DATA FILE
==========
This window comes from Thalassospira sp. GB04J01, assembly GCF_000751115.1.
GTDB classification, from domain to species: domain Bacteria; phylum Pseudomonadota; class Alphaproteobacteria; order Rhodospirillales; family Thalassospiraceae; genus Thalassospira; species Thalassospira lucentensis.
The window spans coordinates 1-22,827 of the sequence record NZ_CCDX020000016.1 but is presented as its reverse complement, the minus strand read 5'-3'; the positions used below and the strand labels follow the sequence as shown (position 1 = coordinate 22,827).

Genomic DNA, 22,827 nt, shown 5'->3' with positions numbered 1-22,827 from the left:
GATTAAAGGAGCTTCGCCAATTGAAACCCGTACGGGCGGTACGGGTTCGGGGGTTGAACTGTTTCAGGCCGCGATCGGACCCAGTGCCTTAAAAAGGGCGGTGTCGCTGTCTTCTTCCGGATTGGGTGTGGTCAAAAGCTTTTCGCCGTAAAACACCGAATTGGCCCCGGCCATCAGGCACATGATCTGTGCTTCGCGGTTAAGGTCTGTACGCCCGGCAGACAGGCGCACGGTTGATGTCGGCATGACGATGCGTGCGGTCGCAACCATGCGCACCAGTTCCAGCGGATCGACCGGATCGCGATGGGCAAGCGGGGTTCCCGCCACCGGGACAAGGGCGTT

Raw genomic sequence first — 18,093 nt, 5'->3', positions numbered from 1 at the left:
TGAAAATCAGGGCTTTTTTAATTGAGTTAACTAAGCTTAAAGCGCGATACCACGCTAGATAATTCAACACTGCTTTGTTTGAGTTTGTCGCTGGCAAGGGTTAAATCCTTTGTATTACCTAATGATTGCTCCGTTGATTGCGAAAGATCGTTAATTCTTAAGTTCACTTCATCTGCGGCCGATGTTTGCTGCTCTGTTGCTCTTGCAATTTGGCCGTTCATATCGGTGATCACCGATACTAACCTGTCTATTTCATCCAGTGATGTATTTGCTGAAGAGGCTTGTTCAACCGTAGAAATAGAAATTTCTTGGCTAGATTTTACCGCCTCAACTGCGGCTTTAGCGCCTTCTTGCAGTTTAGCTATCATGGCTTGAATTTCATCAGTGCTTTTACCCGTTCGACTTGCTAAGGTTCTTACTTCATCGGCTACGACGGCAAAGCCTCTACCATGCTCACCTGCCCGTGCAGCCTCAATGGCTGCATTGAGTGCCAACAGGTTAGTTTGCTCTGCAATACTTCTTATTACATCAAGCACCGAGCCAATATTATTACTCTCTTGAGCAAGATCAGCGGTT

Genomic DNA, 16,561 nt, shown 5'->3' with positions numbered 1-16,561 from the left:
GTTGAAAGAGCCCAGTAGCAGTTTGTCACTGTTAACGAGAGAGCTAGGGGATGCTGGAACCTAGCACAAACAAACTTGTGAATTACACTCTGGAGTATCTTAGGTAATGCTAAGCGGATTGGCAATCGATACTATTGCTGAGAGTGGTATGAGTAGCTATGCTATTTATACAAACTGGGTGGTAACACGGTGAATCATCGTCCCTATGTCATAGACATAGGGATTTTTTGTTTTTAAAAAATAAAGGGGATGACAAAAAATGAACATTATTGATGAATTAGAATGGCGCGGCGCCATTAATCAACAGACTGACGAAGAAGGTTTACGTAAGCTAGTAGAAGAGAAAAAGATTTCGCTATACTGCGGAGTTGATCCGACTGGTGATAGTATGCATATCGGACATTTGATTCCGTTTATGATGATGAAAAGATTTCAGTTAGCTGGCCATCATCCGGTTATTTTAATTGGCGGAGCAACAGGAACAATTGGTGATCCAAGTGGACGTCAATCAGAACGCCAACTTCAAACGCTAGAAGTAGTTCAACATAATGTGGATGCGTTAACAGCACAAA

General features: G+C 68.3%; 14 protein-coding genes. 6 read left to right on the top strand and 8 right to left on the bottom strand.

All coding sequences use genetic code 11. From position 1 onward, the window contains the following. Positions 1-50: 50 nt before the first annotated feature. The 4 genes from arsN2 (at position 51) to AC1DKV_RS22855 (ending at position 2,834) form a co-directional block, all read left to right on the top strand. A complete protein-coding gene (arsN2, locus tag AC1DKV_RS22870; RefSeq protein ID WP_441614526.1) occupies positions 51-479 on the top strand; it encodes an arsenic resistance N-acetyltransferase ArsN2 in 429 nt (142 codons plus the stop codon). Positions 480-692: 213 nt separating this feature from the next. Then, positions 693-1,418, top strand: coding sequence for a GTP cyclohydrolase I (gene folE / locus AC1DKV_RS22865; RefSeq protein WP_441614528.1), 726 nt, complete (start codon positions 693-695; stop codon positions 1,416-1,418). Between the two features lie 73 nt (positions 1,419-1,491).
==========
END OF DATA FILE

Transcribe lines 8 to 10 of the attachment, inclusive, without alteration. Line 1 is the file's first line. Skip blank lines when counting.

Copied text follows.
Genomic DNA, 16,561 nt, shown 5'->3' with positions numbered 1-16,561 from the left:
GTTGAAAGAGCCCAGTAGCAGTTTGTCACTGTTAACGAGAGAGCTAGGGGATGCTGGAACCTAGCACAAACAAACTTGTGAATTACACTCTGGAGTATCTTAGGTAATGCTAAGCGGATTGGCAATCGATACTATTGCTGAGAGTGGTATGAGTAGCTATGCTATTTATACAAACTGGGTGGTAACACGGTGAATCATCGTCCCTATGTCATAGACATAGGGATTTTTTGTTTTTAAAAAATAAAGGGGATGACAAAAAATGAACATTATTGATGAATTAGAATGGCGCGGCGCCATTAATCAACAGACTGACGAAGAAGGTTTACGTAAGCTAGTAGAAGAGAAAAAGATTTCGCTATACTGCGGAGTTGATCCGACTGGTGATAGTATGCATATCGGACATTTGATTCCGTTTATGATGATGAAAAGATTTCAGTTAGCTGGCCATCATCCGGTTATTTTAATTGGCGGAGCAACAGGAACAATTGGTGATCCAAGTGGACGTCAATCAGAACGCCAACTTCAAACGCTAGAAGTAGTTCAACATAATGTGGATGCGTTAACAGCACAAA

General features: G+C 68.3%; 14 protein-coding genes. 6 read left to right on the top strand and 8 right to left on the bottom strand.